Executions around the world increased to their highest number in five years in 2022, with Iran driving the spike, a new report by Amnesty International shows.
In its annual report, the rights group said 883 confirmed executions were recorded around the world in 2022.
Some 90 percent of the world’s known executions outside China were carried out in just three countries in the Middle East and North Africa, the rights group said.
Iran executed 576 people last year (314 in 2021), Saudi Arabia 196 people (65 in 2021), and Egypt 24 people.
“Countries in the Middle East and North Africa region violated international law as they ramped up executions in 2022, revealing a callous disregard for human life,” Agnès Callamard, Amnesty International’s secretary general, said in a statement.
Iran further increased the number of capital punishment cases in 2023 to spread fear following the historic popular uprising throughout the country triggered by the death in custody of a young Kurdish-Iranian woman, Jina Mahsa Amini, allegedly for violating the strict Islamic dress code for women.
"The number of individuals deprived of their lives rose dramatically across the region; Saudi Arabia executed a staggering 81 people in a single day. Most recently, in a desperate attempt to end the popular uprising, Iran executed people simply for exercising their right to protest," she added.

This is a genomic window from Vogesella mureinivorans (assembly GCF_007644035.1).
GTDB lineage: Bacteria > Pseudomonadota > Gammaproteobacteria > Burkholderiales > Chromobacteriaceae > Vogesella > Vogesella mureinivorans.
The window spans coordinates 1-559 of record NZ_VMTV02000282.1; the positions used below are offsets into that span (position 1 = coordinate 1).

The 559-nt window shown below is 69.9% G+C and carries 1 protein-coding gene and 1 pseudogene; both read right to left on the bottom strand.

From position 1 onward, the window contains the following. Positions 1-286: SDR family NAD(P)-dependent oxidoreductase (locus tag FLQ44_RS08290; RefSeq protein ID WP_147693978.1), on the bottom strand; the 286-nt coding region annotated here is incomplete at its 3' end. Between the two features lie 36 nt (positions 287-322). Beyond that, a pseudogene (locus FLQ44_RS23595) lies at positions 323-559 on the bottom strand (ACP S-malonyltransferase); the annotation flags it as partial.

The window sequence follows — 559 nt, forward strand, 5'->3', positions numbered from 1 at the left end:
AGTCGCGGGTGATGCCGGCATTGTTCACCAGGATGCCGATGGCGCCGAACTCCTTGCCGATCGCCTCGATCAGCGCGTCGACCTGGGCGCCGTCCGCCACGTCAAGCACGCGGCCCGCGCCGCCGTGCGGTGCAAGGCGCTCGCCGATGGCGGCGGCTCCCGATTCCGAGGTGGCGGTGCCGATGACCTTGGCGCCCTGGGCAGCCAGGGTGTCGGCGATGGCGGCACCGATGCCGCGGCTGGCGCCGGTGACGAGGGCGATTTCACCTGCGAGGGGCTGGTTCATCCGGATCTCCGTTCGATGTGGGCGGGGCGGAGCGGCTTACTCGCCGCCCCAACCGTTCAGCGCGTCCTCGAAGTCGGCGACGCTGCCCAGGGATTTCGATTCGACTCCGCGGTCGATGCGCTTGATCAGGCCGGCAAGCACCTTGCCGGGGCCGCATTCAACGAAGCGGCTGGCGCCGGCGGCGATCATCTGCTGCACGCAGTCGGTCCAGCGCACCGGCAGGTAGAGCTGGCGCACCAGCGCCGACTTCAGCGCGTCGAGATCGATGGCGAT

Hengaw Human Rights Organization, which closely monitors the cases, reported on May 15 that Iran hanged 240 people, including 53 Kurds and 50 Baluch, this year.
Amnesty also raised concerns about the use of the death penalty for drug offences.
Drug-related executions are in violation of international human rights law, which states that executions should only be carried out for the "most serious crimes" -- crimes that involve intentional killing.
"In a cruel twist, close to 40 percent of all known executions were for drug-related offenses. Importantly, it's often those from disadvantaged backgrounds that are disproportionately affected by this callous punishment," Callamard said.
"It's time for governments and the UN to up the pressure on those responsible for these blatant human rights violations and ensure international safeguards are put in place," Amnesty International’s secretary general added.